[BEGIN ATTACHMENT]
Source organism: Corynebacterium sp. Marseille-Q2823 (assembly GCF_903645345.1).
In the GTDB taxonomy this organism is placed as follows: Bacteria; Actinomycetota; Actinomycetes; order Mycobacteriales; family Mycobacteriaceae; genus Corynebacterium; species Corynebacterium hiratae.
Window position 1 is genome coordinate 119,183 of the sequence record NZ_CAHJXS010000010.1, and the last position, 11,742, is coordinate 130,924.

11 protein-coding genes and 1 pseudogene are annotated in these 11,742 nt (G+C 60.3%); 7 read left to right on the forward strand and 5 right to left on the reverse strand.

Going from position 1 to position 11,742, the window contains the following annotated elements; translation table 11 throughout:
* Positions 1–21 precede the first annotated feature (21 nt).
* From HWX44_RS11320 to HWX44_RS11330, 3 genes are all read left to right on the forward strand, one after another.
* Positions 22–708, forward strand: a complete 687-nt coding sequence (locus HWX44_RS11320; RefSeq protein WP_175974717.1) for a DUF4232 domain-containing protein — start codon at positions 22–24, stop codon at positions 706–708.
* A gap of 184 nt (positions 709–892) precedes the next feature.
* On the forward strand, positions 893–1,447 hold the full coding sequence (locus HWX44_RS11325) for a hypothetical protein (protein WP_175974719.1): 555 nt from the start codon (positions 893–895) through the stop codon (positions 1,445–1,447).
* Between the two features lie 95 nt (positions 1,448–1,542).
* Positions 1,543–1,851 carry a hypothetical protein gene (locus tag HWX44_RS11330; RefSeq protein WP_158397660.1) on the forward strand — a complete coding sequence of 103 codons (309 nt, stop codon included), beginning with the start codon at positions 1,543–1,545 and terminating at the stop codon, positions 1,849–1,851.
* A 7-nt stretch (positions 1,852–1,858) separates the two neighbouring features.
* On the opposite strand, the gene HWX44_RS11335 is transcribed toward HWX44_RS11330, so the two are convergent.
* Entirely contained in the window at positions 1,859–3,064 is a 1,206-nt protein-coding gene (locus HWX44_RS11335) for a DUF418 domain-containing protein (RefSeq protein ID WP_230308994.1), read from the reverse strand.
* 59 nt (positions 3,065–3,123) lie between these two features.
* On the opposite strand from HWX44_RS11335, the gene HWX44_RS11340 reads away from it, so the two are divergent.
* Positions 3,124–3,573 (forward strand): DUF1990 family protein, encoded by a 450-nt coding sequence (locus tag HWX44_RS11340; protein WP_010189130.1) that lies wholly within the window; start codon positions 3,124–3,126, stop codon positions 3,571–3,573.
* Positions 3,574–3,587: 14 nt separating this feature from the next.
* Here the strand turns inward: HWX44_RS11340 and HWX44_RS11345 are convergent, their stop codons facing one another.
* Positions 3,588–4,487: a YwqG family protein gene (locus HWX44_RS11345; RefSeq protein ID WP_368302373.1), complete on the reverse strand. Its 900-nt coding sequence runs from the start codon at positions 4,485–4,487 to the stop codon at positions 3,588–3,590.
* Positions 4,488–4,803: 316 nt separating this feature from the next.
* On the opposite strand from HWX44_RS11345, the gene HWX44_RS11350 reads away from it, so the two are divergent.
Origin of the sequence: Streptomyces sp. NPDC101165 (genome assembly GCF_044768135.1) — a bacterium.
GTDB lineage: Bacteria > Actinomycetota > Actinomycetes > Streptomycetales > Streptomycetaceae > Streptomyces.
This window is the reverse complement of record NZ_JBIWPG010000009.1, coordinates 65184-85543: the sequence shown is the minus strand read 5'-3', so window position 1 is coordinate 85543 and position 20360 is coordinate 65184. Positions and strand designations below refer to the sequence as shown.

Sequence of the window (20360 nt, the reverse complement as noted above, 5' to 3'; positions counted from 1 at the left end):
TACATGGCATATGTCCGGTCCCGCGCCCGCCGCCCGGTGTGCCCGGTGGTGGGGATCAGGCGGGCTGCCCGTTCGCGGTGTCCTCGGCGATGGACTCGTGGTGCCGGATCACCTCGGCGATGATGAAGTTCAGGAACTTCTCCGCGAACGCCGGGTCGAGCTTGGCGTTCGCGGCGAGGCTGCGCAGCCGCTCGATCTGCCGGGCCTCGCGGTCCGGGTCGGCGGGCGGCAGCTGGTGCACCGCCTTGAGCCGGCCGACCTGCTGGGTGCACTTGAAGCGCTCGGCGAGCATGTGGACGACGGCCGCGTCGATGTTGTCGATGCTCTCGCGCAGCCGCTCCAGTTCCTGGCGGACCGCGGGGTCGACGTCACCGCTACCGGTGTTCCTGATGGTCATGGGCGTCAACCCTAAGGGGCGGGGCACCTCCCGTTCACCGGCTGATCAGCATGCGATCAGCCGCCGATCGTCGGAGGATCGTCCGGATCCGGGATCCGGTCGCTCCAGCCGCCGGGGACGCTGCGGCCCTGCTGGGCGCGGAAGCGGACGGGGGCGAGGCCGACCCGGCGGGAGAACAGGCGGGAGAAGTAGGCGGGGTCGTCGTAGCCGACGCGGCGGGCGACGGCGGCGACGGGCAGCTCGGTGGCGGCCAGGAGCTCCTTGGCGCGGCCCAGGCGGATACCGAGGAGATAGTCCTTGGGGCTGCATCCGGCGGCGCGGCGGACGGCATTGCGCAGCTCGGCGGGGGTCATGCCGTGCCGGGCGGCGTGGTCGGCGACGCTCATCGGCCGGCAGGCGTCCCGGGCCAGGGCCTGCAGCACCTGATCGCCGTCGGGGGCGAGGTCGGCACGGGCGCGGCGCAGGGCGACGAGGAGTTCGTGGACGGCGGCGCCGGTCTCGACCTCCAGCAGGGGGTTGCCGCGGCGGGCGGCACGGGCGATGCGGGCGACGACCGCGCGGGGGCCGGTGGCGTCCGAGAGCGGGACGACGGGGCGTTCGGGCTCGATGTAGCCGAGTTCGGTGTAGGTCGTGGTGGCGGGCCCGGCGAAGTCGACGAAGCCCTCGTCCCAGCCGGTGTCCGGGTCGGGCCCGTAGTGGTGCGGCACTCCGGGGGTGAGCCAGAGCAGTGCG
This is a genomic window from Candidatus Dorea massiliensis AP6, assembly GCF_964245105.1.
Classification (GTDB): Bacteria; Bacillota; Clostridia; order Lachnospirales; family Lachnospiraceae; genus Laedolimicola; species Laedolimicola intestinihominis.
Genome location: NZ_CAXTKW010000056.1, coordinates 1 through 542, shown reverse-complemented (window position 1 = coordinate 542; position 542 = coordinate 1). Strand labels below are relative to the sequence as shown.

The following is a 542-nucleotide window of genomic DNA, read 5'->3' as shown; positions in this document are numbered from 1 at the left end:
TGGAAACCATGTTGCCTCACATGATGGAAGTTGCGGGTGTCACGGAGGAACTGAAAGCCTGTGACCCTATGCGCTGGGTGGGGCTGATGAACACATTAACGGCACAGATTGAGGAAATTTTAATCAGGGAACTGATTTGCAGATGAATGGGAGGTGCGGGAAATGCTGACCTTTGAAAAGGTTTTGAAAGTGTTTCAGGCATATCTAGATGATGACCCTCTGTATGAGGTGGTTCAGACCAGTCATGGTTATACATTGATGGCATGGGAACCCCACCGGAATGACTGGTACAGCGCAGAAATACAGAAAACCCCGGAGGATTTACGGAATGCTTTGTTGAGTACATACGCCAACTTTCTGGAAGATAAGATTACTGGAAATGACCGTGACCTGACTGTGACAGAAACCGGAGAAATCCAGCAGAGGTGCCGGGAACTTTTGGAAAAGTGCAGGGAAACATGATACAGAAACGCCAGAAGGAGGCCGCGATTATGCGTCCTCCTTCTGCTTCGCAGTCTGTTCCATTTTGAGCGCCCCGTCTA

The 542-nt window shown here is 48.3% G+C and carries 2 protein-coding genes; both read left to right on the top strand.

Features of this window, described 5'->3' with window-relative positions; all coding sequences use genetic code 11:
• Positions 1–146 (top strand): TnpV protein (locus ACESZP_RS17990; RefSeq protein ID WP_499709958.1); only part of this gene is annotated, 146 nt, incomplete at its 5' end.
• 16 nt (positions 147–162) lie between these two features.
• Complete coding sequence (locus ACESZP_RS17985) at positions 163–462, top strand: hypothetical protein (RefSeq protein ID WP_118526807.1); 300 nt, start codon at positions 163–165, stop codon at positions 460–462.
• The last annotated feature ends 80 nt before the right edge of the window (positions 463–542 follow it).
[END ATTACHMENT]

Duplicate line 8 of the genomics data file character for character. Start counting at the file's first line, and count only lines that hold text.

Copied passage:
* Positions 22–708, forward strand: a complete 687-nt coding sequence (locus HWX44_RS11320; RefSeq protein WP_175974717.1) for a DUF4232 domain-containing protein — start codon at positions 22–24, stop codon at positions 706–708.